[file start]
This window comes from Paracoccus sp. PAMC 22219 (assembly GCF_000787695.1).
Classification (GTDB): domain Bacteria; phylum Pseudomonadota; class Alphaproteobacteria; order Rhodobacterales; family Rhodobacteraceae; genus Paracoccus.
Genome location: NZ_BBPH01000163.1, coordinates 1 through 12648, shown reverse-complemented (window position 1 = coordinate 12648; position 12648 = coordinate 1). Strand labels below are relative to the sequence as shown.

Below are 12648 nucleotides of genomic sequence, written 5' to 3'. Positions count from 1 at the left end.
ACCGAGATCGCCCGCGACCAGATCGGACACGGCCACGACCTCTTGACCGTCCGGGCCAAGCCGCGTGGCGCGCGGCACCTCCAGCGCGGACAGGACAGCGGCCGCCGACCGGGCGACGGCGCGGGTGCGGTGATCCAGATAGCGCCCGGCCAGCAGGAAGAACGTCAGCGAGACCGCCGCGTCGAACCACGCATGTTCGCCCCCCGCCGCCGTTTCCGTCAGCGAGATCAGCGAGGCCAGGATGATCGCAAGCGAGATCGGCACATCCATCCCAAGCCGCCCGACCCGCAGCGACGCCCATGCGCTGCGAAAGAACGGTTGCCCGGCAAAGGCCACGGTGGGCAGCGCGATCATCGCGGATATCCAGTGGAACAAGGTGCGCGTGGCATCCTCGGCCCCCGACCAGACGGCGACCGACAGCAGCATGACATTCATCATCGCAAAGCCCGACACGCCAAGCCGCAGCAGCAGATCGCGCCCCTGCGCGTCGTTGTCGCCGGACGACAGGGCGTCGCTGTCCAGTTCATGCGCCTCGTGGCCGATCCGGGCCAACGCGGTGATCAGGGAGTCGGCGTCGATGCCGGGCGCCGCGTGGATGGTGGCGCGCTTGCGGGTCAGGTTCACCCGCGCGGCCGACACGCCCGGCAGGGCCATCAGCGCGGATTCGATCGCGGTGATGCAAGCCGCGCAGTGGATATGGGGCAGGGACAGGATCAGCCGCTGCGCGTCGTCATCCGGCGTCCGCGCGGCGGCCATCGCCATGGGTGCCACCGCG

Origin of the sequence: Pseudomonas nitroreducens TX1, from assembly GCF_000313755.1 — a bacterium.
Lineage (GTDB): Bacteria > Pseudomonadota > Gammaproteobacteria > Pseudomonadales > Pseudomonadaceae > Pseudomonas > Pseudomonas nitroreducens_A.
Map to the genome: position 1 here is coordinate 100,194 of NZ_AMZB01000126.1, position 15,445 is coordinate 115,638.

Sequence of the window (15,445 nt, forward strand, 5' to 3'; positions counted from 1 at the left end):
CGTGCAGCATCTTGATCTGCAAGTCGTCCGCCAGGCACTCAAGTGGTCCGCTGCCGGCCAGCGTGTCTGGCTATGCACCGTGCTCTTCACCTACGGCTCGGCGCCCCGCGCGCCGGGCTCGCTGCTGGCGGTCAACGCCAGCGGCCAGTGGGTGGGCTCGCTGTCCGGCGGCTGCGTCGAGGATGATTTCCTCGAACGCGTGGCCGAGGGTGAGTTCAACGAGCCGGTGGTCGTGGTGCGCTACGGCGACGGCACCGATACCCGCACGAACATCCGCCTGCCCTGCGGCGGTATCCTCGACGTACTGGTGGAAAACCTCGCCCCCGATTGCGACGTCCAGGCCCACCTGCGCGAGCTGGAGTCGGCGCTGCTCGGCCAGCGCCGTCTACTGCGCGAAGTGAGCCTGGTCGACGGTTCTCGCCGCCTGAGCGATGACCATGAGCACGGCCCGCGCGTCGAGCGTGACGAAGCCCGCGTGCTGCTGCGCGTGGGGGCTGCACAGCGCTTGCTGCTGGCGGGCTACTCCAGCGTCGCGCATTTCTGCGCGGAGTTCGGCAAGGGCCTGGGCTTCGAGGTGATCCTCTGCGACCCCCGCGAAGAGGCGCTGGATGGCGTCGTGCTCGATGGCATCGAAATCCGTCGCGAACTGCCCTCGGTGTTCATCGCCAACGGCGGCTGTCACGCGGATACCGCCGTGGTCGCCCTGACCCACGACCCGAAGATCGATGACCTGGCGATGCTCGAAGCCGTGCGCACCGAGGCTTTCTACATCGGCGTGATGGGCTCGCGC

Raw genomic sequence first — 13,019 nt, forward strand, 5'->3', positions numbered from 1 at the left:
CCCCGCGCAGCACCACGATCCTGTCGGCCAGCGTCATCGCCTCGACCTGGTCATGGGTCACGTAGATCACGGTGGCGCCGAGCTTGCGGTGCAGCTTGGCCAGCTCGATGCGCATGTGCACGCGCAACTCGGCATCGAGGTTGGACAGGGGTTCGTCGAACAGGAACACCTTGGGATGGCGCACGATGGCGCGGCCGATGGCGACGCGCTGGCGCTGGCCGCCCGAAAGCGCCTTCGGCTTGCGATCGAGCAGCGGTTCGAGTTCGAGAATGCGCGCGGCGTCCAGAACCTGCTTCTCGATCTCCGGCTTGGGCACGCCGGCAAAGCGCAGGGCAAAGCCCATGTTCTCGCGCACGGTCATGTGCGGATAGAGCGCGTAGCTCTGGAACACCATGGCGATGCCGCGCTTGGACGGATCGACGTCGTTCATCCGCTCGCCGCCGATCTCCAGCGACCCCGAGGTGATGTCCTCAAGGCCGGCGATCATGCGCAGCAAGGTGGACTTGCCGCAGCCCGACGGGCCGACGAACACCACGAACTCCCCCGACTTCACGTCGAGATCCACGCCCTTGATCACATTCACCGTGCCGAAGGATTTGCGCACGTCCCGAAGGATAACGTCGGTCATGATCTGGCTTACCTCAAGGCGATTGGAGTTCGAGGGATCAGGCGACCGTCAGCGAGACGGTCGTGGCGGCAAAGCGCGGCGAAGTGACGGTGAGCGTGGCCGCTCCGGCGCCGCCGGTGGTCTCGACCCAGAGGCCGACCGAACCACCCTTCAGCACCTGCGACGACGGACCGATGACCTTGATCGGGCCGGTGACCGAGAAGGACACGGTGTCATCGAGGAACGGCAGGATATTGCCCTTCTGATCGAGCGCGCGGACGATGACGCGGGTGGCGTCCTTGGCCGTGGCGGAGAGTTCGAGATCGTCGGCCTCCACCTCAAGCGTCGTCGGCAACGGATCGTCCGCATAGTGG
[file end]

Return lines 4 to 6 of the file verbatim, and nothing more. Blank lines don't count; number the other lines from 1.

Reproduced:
Below are 12648 nucleotides of genomic sequence, written 5' to 3'. Positions count from 1 at the left end.
ACCGAGATCGCCCGCGACCAGATCGGACACGGCCACGACCTCTTGACCGTCCGGGCCAAGCCGCGTGGCGCGCGGCACCTCCAGCGCGGACAGGACAGCGGCCGCCGACCGGGCGACGGCGCGGGTGCGGTGATCCAGATAGCGCCCGGCCAGCAGGAAGAACGTCAGCGAGACCGCCGCGTCGAACCACGCATGTTCGCCCCCCGCCGCCGTTTCCGTCAGCGAGATCAGCGAGGCCAGGATGATCGCAAGCGAGATCGGCACATCCATCCCAAGCCGCCCGACCCGCAGCGACGCCCATGCGCTGCGAAAGAACGGTTGCCCGGCAAAGGCCACGGTGGGCAGCGCGATCATCGCGGATATCCAGTGGAACAAGGTGCGCGTGGCATCCTCGGCCCCCGACCAGACGGCGACCGACAGCAGCATGACATTCATCATCGCAAAGCCCGACACGCCAAGCCGCAGCAGCAGATCGCGCCCCTGCGCGTCGTTGTCGCCGGACGACAGGGCGTCGCTGTCCAGTTCATGCGCCTCGTGGCCGATCCGGGCCAACGCGGTGATCAGGGAGTCGGCGTCGATGCCGGGCGCCGCGTGGATGGTGGCGCGCTTGCGGGTCAGGTTCACCCGCGCGGCCGACACGCCCGGCAGGGCCATCAGCGCGGATTCGATCGCGGTGATGCAAGCCGCGCAGTGGATATGGGGCAGGGACAGGATCAGCCGCTGCGCGTCGTCATCCGGCGTCCGCGCGGCGGCCATCGCCATGGGTGCCACCGCG

Origin of the sequence: Pseudomonas nitroreducens TX1, from assembly GCF_000313755.1 — a bacterium.